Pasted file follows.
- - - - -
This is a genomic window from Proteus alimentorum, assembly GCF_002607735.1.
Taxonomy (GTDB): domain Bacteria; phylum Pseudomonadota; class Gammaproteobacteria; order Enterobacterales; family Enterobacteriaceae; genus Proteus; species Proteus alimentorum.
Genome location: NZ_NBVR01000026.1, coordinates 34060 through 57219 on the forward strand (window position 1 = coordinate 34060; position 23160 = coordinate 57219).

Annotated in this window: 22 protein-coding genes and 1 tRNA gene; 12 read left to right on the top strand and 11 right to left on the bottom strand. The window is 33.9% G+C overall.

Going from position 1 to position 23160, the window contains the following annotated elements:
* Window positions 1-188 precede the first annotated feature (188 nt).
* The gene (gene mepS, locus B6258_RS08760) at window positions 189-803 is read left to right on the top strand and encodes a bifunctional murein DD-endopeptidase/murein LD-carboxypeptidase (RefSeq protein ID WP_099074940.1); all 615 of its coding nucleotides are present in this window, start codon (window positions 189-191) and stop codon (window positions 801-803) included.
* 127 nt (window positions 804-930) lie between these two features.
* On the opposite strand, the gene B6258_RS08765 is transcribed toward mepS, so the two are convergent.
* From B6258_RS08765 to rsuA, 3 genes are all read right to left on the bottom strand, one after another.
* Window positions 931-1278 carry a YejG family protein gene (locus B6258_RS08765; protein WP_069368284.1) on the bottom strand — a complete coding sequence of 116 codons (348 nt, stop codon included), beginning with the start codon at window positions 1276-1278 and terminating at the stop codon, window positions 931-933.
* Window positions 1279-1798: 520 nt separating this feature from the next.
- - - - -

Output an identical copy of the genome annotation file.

This is a genomic window from Proteus alimentorum, assembly GCF_002607735.1.
Taxonomy (GTDB): domain Bacteria; phylum Pseudomonadota; class Gammaproteobacteria; order Enterobacterales; family Enterobacteriaceae; genus Proteus; species Proteus alimentorum.
Genome location: NZ_NBVR01000026.1, coordinates 34060 through 57219 on the forward strand (window position 1 = coordinate 34060; position 23160 = coordinate 57219).

Annotated in this window: 22 protein-coding genes and 1 tRNA gene; 12 read left to right on the top strand and 11 right to left on the bottom strand. The window is 33.9% G+C overall.

Going from position 1 to position 23160, the window contains the following annotated elements:
* Window positions 1-188 precede the first annotated feature (188 nt).
* The gene (gene mepS, locus B6258_RS08760) at window positions 189-803 is read left to right on the top strand and encodes a bifunctional murein DD-endopeptidase/murein LD-carboxypeptidase (RefSeq protein ID WP_099074940.1); all 615 of its coding nucleotides are present in this window, start codon (window positions 189-191) and stop codon (window positions 801-803) included.
* 127 nt (window positions 804-930) lie between these two features.
* On the opposite strand, the gene B6258_RS08765 is transcribed toward mepS, so the two are convergent.
* From B6258_RS08765 to rsuA, 3 genes are all read right to left on the bottom strand, one after another.
* Window positions 931-1278 carry a YejG family protein gene (locus B6258_RS08765; protein WP_069368284.1) on the bottom strand — a complete coding sequence of 116 codons (348 nt, stop codon included), beginning with the start codon at window positions 1276-1278 and terminating at the stop codon, window positions 931-933.
* Window positions 1279-1798: 520 nt separating this feature from the next.